Regional groundwater storage changes in the Indian subcontinent: The role of anthropogenic activities

Tuesday, 16 December 2014
Soumendra Nath Bhanja, Indian Institute of Technology Kharagpur, Kharagpur, India, Abhijit Mukherjee, Indian Institute of Technology Kharagpur, Department of Geology and Geophysics, Kharagpur, India, Matthew Rodell, NASA/GSFC, Greenbelt, MD, United States, Isabella Velicogna, University of California Irvine, Department of Earth System Science, Irvine, CA, United States, Kishore Pangaluru, University of California, Irvine, CA, United States and James S Famiglietti, Univ California Irvine, Irvine, CA, United States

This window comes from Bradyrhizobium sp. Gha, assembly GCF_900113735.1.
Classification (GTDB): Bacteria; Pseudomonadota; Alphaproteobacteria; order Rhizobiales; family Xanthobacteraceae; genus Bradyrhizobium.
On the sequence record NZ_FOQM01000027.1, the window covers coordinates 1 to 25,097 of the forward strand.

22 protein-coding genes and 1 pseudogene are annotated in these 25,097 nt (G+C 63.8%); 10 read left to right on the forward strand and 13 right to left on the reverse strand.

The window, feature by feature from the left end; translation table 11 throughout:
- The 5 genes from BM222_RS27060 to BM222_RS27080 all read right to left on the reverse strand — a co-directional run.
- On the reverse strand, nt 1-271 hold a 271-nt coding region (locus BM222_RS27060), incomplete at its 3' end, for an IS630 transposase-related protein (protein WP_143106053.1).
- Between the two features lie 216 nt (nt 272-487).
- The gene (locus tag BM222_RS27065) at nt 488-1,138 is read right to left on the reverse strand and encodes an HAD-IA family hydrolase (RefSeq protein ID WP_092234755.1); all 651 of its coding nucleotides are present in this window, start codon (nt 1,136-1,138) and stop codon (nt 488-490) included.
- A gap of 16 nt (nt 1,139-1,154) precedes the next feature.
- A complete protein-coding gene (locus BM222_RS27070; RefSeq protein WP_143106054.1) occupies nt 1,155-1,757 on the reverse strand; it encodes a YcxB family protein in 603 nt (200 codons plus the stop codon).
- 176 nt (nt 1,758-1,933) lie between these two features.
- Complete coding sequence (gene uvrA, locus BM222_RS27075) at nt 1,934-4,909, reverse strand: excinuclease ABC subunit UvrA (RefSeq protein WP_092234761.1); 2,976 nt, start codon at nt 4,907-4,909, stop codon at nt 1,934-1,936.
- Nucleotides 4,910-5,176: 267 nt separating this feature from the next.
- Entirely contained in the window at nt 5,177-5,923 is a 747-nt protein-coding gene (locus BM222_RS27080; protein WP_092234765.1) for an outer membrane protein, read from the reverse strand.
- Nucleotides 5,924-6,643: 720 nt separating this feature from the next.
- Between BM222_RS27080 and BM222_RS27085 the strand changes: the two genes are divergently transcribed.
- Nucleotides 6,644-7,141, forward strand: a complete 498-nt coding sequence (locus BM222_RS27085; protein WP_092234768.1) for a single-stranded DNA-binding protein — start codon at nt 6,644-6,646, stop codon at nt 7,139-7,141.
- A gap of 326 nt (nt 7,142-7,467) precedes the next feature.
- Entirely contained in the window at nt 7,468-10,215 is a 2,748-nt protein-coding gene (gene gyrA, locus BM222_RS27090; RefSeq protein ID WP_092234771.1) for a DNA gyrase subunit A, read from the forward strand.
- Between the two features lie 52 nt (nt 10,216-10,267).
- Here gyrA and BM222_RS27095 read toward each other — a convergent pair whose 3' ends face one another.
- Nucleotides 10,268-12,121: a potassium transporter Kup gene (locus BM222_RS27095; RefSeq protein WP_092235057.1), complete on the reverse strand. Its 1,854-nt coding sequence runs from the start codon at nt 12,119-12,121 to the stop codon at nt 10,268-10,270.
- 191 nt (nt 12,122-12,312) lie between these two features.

A large number of people around the globe depend on groundwater as a source of fresh water. Groundwater dependence will be further intensified by the world’s exponentially increasing population and climate change. Therefore, quantification of groundwater storage (GWS) changes is a critical issue in the densely populated regions of the world. Approximately, 90% of groundwater withdrawals are associated with irrigational activities in the Indian subcontinent. We used a combination of Gravity Recovery and Climate Experiment (GRACE) observations, hydrological data from the Global Land Data Assimilation System (GLDAS) together with groundwater level measurements and ERA-Interim precipitation, for the period 2003-2012 to estimate regional GWS changes and to regionally evaluate the anthropogenic and climatic forcing control on the observed changes. Rapid GWS depletion (>10 mm/year) has been observed in the northern and eastern parts of the Indian subcontinent. Most of the groundwater depleted regions coincide with the highly fertile alluvial aquifers of Ganges-Brahmaputra basin, which is subjected to intense groundwater withdrawals associated with crop irrigation. Our GWS change estimates are consistent with ground-based water level measurements (n> 13,000) from the region. Over this ten year period, GWS data show little to moderate replenishments in southern and western regions of Indian subcontinent, probably because of advanced water resource management in these areas. Precipitation is the key factor controlling the renewability of groundwater resources, however, precipitation during the period was generally near normal to historical levels, suggesting strong anthropogenic influence on GWS change in the northern and eastern parts of India during the study period.